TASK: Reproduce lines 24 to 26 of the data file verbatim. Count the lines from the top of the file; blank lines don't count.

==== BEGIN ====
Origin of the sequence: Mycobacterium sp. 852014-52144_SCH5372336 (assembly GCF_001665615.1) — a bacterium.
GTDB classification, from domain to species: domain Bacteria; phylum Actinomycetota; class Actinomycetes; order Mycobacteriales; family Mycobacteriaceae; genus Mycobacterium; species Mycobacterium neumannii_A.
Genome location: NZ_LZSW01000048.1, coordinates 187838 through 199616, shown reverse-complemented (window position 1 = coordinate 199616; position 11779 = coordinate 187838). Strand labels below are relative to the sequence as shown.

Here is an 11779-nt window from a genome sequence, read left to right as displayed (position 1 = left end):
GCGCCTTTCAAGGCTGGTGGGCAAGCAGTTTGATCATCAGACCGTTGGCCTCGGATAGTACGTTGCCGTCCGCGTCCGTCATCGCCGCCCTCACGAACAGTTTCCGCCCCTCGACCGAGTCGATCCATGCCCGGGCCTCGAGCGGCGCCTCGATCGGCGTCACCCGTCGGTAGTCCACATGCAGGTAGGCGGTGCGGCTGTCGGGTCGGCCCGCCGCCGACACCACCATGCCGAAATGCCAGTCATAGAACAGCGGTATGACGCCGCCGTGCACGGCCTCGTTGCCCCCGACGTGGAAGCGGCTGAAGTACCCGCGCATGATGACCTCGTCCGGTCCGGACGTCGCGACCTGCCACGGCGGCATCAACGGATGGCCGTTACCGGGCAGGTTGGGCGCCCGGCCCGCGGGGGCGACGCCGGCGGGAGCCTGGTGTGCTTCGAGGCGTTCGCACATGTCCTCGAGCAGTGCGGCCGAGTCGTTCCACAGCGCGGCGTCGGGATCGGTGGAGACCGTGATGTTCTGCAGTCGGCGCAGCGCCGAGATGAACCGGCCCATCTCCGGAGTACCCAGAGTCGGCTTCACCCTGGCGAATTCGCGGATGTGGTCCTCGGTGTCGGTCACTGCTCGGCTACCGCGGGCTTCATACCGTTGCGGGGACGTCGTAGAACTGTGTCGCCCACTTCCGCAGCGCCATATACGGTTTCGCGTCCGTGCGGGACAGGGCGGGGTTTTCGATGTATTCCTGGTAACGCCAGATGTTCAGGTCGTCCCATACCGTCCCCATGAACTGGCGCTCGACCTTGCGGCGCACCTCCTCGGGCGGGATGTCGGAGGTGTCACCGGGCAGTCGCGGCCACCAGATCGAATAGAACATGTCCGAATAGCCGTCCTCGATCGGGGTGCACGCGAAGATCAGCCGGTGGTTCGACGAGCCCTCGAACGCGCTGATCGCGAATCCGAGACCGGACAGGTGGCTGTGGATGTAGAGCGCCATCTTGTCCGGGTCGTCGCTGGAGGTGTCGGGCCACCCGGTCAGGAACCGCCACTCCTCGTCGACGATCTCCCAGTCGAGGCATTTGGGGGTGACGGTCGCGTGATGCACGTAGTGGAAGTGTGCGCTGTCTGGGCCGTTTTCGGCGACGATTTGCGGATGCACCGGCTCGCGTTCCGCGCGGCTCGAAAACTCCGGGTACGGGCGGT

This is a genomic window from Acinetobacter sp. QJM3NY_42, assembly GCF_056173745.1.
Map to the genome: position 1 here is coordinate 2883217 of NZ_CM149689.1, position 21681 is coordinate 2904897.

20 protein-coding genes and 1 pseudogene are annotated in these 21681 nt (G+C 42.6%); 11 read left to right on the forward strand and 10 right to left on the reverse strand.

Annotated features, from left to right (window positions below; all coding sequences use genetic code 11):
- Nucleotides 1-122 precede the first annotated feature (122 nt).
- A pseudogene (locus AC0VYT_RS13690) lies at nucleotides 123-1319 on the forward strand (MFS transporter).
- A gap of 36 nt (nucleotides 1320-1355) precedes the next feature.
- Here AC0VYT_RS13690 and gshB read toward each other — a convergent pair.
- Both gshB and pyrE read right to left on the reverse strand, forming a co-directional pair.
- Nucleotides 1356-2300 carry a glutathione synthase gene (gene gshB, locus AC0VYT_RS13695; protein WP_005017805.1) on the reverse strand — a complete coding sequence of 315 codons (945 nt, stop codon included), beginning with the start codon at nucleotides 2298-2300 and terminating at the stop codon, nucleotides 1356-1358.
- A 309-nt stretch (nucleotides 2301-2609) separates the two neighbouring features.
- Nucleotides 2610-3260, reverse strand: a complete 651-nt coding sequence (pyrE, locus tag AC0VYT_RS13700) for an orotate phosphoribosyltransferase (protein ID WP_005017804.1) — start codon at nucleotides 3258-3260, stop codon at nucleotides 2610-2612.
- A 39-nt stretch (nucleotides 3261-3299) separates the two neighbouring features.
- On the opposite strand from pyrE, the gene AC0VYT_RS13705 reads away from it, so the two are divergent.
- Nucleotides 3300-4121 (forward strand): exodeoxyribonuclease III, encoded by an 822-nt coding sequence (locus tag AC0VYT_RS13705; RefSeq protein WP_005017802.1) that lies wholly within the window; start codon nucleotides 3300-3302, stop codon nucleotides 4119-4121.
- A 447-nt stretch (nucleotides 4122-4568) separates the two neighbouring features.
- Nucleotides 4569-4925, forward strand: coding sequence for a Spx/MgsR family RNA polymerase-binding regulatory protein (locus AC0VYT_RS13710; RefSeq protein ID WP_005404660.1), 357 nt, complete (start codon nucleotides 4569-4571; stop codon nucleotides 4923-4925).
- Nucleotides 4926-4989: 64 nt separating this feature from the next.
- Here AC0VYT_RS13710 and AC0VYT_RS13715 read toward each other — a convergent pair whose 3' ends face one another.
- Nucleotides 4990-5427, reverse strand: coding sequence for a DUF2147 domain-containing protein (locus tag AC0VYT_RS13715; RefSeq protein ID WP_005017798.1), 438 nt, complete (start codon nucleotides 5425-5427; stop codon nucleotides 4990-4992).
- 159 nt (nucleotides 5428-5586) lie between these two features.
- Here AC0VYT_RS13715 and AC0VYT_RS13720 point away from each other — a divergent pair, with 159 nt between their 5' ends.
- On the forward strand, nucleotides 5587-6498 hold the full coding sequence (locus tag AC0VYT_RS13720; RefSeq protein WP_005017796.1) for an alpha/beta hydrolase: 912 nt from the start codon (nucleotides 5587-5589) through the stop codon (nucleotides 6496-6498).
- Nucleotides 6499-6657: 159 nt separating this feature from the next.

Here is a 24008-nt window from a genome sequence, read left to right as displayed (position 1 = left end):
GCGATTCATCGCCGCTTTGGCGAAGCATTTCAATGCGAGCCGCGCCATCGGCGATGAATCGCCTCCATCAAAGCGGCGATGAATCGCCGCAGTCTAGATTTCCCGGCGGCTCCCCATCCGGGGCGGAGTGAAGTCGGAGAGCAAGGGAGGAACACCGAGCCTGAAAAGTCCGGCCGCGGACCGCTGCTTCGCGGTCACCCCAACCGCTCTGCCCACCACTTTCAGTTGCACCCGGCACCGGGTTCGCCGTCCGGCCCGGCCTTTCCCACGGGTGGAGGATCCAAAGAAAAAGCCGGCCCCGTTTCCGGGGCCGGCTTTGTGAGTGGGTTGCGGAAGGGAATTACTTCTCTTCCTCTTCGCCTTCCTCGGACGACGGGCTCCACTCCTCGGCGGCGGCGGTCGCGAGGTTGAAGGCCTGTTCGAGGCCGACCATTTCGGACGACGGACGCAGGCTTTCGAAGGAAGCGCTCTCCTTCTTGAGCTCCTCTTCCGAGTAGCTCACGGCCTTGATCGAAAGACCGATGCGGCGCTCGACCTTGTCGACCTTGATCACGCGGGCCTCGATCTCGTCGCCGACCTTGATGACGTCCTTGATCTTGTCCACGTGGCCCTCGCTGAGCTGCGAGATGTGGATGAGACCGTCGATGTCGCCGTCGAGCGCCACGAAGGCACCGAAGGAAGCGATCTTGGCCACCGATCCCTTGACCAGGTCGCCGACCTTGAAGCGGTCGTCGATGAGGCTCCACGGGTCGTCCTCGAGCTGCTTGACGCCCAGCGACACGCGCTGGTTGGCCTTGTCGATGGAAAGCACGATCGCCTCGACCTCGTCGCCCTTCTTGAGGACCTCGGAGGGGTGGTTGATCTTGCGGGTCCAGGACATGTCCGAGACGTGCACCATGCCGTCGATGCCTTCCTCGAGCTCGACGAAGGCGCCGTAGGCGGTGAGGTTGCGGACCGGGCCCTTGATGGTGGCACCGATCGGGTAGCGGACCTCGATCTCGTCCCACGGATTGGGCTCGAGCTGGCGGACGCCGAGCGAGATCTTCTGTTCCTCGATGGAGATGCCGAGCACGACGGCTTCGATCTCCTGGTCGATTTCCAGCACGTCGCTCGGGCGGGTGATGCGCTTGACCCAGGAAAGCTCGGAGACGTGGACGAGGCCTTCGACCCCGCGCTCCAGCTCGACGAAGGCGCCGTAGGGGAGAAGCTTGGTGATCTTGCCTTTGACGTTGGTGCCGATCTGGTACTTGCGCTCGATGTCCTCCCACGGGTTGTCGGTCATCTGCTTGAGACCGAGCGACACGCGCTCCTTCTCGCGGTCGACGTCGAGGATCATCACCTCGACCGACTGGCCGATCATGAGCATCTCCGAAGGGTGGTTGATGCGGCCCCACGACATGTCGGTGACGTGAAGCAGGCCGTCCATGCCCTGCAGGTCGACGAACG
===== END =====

- Here AC0VYT_RS13710 and AC0VYT_RS13715 read toward each other — a convergent pair whose 3' ends face one another.
- Nucleotides 4990-5427, reverse strand: coding sequence for a DUF2147 domain-containing protein (locus tag AC0VYT_RS13715; RefSeq protein ID WP_005017798.1), 438 nt, complete (start codon nucleotides 5425-5427; stop codon nucleotides 4990-4992).
- 159 nt (nucleotides 5428-5586) lie between these two features.